M6 KNOWLEDGE BOMBS: 3 FACTS YOU DIDN’T KNOW ABOUT BCAASDaniel Pierce
By Daniel Pierce
Branch chain amino acids (BCAAs) have become a staple in many serious athletes’ supplement arsenals for good reason. They help accelerate recovery and protein synthesis while limiting delayed onset muscle soreness. Because of this, there are hundreds, if not thousands, of products on the market specifically built around delivering the benefits of BCAAs. However, while most discuss the recovery benefits, there’s still a lot of real science that is not commonly known.
- BCAAs have a caloric value.
Due to certain FDA labeling guidelines, manufacturers cannot list the caloric value of free form amino acids like BCAAs within their supplement facts panels. The reason is easily demonstrated by the fiasco where some manufacturers were bulking up their protein with “amino spiking.” They used glycine, taurine, creatine, etc. in protein powders to increase the protein content, which, in turn, increased the caloric content. The laws were intended to protect you from this.
In order for an ingredient to provide caloric value per FDA labeling guidelines, it must qualify as either a fat, a protein, or a carbohydrate. Free form amino acids technically can’t qualify as proteins, and this is why they can’t be listed as containing a caloric value on a label per the FDA; it is not due to strict nutritional science. Laws are made to protect us and our food supply. However, the law doesn’t take into account dieting athletes counting calories.
Based on calorimeter tests, here’s the actual kcal (calories) amounts for individual BCAAs.
Leucine – 6.0 kcal/g
Isoleucine – 5.9 kcal/g
Valine – 5.3 kcal/g
- Some BCAAs are produced from animal hair and feathers
BCAAs are produced by two different processes: chemical extraction and enzymatic fermentation. Chemical extraction unfortunately utilizes animal hair, feathers, and other body parts containing high levels of keratin. Yes, it sounds pretty ugly, but in food processing, the more uses there are for waste materials from slaughterhouses, the more money they can make. It’s pure economics, and most consumers aren’t aware of this.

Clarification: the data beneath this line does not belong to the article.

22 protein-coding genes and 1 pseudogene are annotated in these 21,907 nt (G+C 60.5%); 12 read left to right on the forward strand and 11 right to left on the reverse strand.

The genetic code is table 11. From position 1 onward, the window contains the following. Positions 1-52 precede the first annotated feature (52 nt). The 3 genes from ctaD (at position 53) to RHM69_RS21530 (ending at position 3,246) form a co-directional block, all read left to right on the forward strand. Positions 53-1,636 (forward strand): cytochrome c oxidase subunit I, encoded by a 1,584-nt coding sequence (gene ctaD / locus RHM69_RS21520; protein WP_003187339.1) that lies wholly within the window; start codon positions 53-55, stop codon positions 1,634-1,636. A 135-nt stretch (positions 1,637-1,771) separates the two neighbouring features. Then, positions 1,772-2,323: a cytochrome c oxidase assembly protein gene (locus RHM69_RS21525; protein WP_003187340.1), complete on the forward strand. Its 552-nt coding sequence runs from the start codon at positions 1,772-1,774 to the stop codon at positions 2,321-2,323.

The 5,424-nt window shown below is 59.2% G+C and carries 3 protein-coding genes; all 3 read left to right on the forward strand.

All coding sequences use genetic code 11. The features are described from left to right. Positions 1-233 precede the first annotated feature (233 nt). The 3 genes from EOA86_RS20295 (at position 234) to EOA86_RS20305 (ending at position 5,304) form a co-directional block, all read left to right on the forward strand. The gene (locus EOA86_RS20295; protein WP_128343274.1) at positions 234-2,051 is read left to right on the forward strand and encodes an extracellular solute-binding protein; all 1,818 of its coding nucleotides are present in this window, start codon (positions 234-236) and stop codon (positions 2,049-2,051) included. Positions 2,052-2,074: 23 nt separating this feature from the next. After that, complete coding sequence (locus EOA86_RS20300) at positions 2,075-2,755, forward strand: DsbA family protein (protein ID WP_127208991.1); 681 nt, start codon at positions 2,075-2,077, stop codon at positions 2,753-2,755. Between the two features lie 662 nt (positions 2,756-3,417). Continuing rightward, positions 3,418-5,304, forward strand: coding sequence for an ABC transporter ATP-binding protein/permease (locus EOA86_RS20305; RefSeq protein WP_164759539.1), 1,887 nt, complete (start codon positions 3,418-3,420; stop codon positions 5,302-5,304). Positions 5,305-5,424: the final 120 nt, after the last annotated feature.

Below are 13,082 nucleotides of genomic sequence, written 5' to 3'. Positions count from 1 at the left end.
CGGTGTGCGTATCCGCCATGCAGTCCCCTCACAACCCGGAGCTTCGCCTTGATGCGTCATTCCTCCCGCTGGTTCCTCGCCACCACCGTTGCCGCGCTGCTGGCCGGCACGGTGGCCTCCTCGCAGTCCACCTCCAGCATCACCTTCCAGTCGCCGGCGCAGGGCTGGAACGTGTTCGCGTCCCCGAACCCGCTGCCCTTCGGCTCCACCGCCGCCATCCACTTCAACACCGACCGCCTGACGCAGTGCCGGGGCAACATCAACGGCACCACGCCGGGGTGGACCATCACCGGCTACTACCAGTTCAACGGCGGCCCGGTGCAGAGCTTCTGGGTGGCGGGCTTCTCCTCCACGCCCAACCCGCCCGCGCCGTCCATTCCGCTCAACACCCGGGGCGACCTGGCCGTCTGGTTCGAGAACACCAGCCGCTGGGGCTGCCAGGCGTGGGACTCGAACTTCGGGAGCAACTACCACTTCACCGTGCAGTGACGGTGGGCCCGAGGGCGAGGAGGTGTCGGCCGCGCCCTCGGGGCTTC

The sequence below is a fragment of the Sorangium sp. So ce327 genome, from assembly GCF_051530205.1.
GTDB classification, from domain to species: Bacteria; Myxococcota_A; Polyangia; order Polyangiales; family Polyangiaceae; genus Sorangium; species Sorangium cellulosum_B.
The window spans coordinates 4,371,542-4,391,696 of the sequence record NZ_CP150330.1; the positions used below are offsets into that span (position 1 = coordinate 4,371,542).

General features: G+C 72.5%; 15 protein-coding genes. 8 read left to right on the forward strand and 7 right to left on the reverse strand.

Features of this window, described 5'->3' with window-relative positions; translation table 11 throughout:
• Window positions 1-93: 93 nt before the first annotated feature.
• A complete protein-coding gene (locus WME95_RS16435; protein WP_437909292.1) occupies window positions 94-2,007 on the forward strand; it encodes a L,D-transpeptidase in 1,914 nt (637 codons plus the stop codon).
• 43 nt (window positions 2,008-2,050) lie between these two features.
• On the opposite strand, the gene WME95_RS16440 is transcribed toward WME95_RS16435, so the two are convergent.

On the other hand, BCAAs that are produced from enzymatic fermentation utilize plant-based starting materials such as corn. Through various fermentation processes utilizing specialized enzymes, these BCAAs were among the first utilized and mass produced for the pharmaceutical industry in Japan. They originally pioneered this technology, and, subsequently, as costs came down, these plant-derived BCAAs known as fermented BCAAs became commercially available in dietary supplements. As a brand standard, Mission 6 only uses fermented BCAAs.
- Supplemental BCAAs may provide cognitive benefits for dogs.
If you have a dog, you love it and would probably do anything in your power to keep it as healthy as possible for as long as possible. Believe it or not, BCAAs have been clinically studied in various dog species such as the English Springer Spaniel, the Golden Retriever, and the Labrador Retriever. Both young and old have been put to the test with physical and cognitive tests to see if BCAAs can improve their performance.
Research has shown that both young and senior dogs show cognitive improvements during physical exercise. Seniors benefitted a little more than their younger counterparts, but, nonetheless, a small concentration of BCAAs demonstrated benefits through better decision making while under stress. In many instances, the BCAA benefits seen in humans, including performance recovery, have also been demonstrated in dogs.
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